What Causes Prostate Cancer Disparities?
Black men in the U.S. have a higher rate of death from prostate cancer than white men. A study published May 23 in JAMA Oncology indicates that unequal access to treatment is responsible for this disparity. When the researchers looked at outcomes for men with prostate cancer treated in the Veterans Affairs health system or in a clinical trial sponsored by the National Cancer Institute, they found that black and white men had similar rates of death due to prostate cancer. “This data suggests that—although on the population level, more black men die from prostate cancer than white men—this disparity is largely, if not entirely, driven by social constructs and even systematic racial disparities in our country,” study author Daniel Spratt of the University of Michigan in Ann Arbor told NBC News.
A Nuanced Discussion of Diet
Data to be presented June 2 at the American Society of Clinical Oncology Annual Meeting in Chicago show an association between consuming a low-fat diet and decreased risk of dying after a breast cancer diagnosis. As part of a randomized clinical trial, postmenopausal women without a history of breast cancer were assigned to participate in a dietary intervention or to continue eating as they normally would. Over time, some of the women were diagnosed with breast cancer. These women had a reduced rate of death and of death from breast cancer during a median 19.6 years of follow-up. An article published by NPR provides an explanation of what these results do and don’t mean. While the study—which was started in the 1990s—assigned women to a diet intended to reduce their fat intake, it could have been some other aspect of the diet that was helpful. For instance, the people on the low-fat diet were asked to eat more fruit, vegetables, fiber and grains, and they lost weight, which also could have improved their cancer outcomes.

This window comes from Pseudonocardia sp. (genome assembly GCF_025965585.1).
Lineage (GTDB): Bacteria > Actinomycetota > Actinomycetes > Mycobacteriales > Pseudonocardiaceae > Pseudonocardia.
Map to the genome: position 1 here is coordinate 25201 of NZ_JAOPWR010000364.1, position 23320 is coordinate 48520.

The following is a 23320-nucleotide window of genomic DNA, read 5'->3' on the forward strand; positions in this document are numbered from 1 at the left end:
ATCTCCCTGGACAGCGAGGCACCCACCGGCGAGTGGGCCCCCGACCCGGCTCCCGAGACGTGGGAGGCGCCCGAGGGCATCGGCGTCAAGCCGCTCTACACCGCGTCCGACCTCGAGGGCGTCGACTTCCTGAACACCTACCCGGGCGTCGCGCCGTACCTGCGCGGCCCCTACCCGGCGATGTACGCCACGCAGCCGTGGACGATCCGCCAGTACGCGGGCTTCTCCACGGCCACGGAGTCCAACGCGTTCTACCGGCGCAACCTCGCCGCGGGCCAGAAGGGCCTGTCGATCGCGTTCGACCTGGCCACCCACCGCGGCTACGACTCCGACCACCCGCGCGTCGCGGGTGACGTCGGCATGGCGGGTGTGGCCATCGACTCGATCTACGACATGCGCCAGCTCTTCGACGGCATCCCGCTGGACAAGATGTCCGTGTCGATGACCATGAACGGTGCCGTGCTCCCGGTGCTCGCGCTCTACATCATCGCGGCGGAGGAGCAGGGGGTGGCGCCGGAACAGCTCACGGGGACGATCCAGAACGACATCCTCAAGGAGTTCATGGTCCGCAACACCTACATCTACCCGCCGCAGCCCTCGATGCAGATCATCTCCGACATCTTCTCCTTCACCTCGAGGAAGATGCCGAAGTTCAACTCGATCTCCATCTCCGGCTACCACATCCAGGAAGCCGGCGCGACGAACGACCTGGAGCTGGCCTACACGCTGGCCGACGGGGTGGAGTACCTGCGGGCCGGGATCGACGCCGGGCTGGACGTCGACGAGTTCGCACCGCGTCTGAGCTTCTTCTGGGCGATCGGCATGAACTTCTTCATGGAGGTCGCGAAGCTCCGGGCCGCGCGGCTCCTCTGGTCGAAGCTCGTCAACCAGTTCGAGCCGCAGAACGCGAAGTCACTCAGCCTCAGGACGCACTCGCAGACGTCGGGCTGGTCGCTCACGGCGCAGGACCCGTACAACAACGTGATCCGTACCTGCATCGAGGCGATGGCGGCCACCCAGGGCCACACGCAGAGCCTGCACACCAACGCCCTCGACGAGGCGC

Sexual Minority Women Diagnosed With Cancer Have Less Access to Care
Women in the U.S. who identify as lesbian, bisexual or other and have been diagnosed with cancer have less access to care than straight women with a cancer diagnosis, according to a study published May 20 in Cancer. Men with a cancer diagnosis who identify as gay, bisexual or other do not have reduced access to care, as defined by the study, compared to straight men. The researchers defined having poor access to care as lacking health insurance, delaying care, avoiding care due to cost or lacking a trusted physician. Sexual minority men were more likely than straight men to report that they couldn’t see a physician due to cost.
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